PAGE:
Be Boundless

Sara Lucero named to ASCE’s New Faces of Civil Engineering


March 11, 2019

Sara Lucero

CEE senior Sara Lucero.

When visiting her grandparents’ home in the Philippines as a child, CEE senior Sara Lucero was acutely aware of how water can impact infrastructure, especially during typhoon season.

“Something that left a lasting impression on me growing up was visiting my grandparents’ home and seeing a family portrait that had water lines across the faces, signifying every time the house was flooded and how high the water was,” Lucero said.

With the goal of one day designing more resilient infrastructure for people affected by tropical storms, Lucero was selected as one of the American Society of Civil Engineers’ (ASCE) 2019 New Faces of Civil Engineering. Every year, ASCE recognizes 10 students who represent the future of the profession and are “drawn to the profession by a desire to help others and protect the planet.”

The only student in Washington state selected for the honor, Lucero is vice-president of the student chapter of ASCE and also works as a research assistant in CEE’s Watershed Dynamics Research Group.

Sara Lucero standing alongside Christina Du, another awardee from University of California, Davis.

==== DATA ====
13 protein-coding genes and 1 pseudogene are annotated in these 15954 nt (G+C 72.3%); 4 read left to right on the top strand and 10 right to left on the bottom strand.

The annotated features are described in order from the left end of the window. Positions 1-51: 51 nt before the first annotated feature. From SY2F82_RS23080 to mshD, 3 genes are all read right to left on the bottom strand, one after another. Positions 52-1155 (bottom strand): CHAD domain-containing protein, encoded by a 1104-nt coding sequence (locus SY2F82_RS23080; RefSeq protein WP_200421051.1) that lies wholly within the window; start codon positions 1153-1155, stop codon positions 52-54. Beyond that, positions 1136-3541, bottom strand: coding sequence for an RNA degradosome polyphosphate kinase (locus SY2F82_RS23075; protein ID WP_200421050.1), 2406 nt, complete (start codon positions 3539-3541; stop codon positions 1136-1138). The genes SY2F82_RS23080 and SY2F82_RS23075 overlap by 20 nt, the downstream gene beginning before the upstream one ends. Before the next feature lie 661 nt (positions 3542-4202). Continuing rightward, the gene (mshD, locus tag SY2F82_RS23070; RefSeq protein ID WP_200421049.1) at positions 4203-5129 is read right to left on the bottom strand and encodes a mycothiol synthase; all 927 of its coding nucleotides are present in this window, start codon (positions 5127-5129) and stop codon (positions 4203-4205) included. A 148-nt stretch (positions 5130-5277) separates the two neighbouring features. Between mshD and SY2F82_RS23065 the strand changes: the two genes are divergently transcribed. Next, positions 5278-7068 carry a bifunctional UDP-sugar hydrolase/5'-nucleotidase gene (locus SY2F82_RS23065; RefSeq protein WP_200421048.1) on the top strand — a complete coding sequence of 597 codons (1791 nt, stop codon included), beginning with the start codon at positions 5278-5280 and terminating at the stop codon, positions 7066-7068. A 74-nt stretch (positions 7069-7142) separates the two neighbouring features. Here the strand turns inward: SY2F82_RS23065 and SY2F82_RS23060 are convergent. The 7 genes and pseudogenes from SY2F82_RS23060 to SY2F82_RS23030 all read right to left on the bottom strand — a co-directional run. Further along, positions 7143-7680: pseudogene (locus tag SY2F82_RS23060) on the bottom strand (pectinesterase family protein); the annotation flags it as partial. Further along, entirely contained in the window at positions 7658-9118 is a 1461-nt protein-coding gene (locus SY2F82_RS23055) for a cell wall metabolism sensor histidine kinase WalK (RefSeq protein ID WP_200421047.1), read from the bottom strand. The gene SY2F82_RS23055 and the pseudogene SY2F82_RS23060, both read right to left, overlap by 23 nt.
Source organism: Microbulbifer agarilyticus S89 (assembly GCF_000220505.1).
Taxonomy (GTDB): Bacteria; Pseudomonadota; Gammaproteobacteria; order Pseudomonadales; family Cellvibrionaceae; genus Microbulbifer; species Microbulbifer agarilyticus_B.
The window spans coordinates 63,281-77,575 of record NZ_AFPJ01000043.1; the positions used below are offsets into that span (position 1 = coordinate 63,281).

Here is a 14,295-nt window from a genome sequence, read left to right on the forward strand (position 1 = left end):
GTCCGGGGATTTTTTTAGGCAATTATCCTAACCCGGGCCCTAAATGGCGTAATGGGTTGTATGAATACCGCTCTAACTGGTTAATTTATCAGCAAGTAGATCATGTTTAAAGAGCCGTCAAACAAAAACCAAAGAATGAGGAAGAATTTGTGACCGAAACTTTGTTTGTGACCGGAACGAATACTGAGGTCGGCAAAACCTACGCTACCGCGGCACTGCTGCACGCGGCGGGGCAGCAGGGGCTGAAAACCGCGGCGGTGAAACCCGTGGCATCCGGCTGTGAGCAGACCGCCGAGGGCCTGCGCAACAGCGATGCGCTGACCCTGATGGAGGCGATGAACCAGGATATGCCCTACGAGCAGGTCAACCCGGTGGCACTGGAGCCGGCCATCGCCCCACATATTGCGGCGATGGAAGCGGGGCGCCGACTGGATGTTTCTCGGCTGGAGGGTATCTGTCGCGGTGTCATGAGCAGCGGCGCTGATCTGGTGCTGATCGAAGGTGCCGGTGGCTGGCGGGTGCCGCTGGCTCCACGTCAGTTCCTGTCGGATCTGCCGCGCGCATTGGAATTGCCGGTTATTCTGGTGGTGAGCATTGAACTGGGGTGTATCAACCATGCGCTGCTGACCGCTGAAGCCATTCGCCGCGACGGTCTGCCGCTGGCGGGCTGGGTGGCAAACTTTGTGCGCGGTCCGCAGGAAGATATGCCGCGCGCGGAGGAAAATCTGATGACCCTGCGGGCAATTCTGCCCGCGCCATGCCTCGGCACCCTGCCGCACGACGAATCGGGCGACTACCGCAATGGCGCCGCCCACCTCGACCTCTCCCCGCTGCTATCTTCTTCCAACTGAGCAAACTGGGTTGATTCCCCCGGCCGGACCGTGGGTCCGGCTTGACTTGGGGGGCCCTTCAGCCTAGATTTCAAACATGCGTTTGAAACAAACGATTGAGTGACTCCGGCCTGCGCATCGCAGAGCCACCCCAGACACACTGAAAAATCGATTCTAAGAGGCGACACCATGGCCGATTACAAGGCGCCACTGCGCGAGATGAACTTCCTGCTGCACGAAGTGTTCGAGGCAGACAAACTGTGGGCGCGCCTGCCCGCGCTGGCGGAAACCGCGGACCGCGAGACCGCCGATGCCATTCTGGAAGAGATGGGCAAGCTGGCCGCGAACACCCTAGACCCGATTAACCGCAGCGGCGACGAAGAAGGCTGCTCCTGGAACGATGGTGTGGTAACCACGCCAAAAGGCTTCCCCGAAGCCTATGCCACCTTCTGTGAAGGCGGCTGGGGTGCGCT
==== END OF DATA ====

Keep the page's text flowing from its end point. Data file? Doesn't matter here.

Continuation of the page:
While attending an ASCE conference in March, Sara Lucero (right) discovers a poster featuring ASCE’s New Faces of Civil Engineering. Pictured alongside Christina Du, another awardee from University of California, Davis.

Growing up in Vancouver, Wash., Lucero’s passion for water began to take shape in the fifth grade. During a class project, she met watershed hydrologists for the first time and learned how to conduct basic water quality monitoring. After monitoring the water monthly during the school year to assess seasonal changes, at the age of 11 Lucero presented the data at the Watershed Congress in Vancouver.

“I instantly knew I loved field work and hydrology in general, so it became my dream to be a hydrologist,” Lucero said.

After graduation, Lucero plans to work as an engineering consultant in the Seattle area prior to pursuing a master’s degree in hydrology and hydrodynamics. She aspires to learn how to engineer sustainable drainage systems that keep people safe while also reducing impacts on the watershed.

“I have always loved the problem-solving aspect of engineering and I’m excited to apply it in my career,” Lucero said. “It is an incredibly diverse field that makes a lasting impact on others.”